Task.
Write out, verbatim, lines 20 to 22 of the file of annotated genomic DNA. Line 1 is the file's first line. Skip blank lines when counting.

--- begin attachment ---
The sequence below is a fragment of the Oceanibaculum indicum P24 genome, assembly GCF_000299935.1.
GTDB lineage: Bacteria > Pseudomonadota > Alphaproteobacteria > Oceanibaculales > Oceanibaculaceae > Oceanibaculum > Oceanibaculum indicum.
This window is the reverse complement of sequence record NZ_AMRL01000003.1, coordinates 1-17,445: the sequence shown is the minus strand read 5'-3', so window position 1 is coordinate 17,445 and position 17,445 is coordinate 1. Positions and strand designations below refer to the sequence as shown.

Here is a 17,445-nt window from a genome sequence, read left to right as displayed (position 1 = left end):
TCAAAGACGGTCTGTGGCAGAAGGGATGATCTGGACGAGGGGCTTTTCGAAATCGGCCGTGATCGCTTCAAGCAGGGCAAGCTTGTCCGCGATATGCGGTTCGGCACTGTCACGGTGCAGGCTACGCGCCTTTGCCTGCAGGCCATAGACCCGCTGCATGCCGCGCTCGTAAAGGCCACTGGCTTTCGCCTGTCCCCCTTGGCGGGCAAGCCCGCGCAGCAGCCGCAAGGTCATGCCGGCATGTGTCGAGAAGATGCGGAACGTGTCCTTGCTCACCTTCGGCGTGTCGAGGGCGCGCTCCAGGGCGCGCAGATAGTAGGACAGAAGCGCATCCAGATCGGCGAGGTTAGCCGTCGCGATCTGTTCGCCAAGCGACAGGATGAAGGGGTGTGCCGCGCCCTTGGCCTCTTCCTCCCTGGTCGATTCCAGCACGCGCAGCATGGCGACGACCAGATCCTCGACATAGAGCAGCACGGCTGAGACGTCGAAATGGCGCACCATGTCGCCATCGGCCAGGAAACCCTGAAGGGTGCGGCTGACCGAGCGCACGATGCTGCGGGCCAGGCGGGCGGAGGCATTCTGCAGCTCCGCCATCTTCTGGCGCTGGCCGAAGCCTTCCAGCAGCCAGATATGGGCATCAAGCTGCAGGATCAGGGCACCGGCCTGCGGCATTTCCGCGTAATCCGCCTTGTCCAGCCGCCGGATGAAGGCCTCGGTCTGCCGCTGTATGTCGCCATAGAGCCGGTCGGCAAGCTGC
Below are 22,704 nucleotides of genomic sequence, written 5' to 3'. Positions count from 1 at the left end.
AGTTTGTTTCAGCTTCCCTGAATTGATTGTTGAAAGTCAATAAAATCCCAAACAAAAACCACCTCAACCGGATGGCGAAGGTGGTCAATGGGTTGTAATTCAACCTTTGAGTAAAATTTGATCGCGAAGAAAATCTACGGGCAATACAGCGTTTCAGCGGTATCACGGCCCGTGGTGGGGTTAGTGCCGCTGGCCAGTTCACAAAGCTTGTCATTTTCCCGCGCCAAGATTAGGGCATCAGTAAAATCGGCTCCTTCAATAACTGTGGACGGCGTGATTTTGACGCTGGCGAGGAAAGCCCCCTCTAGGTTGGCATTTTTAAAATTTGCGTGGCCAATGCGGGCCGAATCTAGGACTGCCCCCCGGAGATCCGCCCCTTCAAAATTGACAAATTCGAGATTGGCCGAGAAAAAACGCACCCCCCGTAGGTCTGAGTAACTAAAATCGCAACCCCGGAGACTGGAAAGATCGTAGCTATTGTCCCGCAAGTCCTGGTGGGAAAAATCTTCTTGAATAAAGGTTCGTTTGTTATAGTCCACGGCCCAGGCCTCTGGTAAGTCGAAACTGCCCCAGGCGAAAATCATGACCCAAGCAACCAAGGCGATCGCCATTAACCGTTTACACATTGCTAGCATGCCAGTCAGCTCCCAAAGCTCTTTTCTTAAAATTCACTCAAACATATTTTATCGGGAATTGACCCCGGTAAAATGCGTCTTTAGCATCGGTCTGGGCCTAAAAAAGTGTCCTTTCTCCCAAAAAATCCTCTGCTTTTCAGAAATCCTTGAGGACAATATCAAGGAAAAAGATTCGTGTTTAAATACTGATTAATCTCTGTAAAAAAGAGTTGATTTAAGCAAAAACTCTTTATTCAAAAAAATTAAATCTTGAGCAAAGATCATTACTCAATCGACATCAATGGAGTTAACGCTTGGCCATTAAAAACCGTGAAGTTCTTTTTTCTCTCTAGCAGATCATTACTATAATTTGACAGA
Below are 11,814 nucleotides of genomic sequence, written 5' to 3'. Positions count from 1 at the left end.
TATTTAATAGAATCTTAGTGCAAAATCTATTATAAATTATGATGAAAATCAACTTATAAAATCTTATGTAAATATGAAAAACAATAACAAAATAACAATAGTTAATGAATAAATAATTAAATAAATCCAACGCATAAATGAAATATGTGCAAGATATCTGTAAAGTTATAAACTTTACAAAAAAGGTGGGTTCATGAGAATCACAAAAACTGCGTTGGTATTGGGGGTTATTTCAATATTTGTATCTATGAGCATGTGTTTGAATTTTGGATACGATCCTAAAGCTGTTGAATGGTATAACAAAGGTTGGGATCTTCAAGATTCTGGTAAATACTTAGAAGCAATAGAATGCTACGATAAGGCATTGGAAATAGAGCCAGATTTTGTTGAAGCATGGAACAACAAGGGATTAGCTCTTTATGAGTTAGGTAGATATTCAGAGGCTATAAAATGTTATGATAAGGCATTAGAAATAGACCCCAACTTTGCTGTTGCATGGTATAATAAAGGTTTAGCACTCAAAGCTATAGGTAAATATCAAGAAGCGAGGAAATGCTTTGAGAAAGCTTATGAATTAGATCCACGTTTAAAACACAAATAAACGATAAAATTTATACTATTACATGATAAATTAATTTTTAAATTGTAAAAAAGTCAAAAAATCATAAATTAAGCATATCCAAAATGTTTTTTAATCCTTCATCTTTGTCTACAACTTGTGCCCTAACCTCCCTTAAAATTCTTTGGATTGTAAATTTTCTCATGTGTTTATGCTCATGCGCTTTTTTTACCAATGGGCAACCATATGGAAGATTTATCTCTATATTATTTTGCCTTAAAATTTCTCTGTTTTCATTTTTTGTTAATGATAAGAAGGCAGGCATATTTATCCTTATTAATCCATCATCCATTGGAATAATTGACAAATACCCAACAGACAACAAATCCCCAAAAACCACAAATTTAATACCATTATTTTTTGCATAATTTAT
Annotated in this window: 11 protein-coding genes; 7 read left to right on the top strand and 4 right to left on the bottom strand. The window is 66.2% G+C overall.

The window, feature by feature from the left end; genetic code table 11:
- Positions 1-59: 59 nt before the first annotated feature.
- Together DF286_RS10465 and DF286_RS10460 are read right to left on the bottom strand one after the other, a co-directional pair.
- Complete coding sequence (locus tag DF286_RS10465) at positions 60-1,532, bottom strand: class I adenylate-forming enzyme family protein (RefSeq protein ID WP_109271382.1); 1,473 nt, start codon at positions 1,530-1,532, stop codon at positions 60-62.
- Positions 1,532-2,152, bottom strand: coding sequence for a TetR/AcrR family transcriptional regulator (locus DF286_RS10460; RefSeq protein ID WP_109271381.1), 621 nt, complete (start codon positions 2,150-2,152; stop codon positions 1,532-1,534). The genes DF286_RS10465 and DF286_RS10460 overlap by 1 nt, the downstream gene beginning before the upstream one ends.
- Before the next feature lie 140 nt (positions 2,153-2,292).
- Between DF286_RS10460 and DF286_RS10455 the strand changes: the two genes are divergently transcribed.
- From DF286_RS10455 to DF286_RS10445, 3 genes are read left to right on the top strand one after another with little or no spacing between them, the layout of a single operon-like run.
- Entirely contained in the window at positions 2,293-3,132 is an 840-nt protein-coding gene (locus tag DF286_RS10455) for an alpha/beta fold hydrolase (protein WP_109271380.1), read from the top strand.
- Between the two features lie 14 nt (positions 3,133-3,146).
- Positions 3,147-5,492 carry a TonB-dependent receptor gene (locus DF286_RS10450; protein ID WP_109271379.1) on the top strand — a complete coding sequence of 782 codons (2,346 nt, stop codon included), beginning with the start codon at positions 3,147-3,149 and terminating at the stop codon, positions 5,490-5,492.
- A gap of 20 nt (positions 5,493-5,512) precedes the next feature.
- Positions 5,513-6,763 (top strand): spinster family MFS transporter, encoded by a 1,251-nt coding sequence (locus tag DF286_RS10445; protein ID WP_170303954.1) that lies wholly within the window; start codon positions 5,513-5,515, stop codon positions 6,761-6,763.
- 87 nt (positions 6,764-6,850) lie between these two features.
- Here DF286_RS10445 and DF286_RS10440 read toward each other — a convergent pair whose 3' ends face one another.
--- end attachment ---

- Between the two features lie 14 nt (positions 3,133-3,146).
- Positions 3,147-5,492 carry a TonB-dependent receptor gene (locus DF286_RS10450; protein ID WP_109271379.1) on the top strand — a complete coding sequence of 782 codons (2,346 nt, stop codon included), beginning with the start codon at positions 3,147-3,149 and terminating at the stop codon, positions 5,490-5,492.
- A gap of 20 nt (positions 5,493-5,512) precedes the next feature.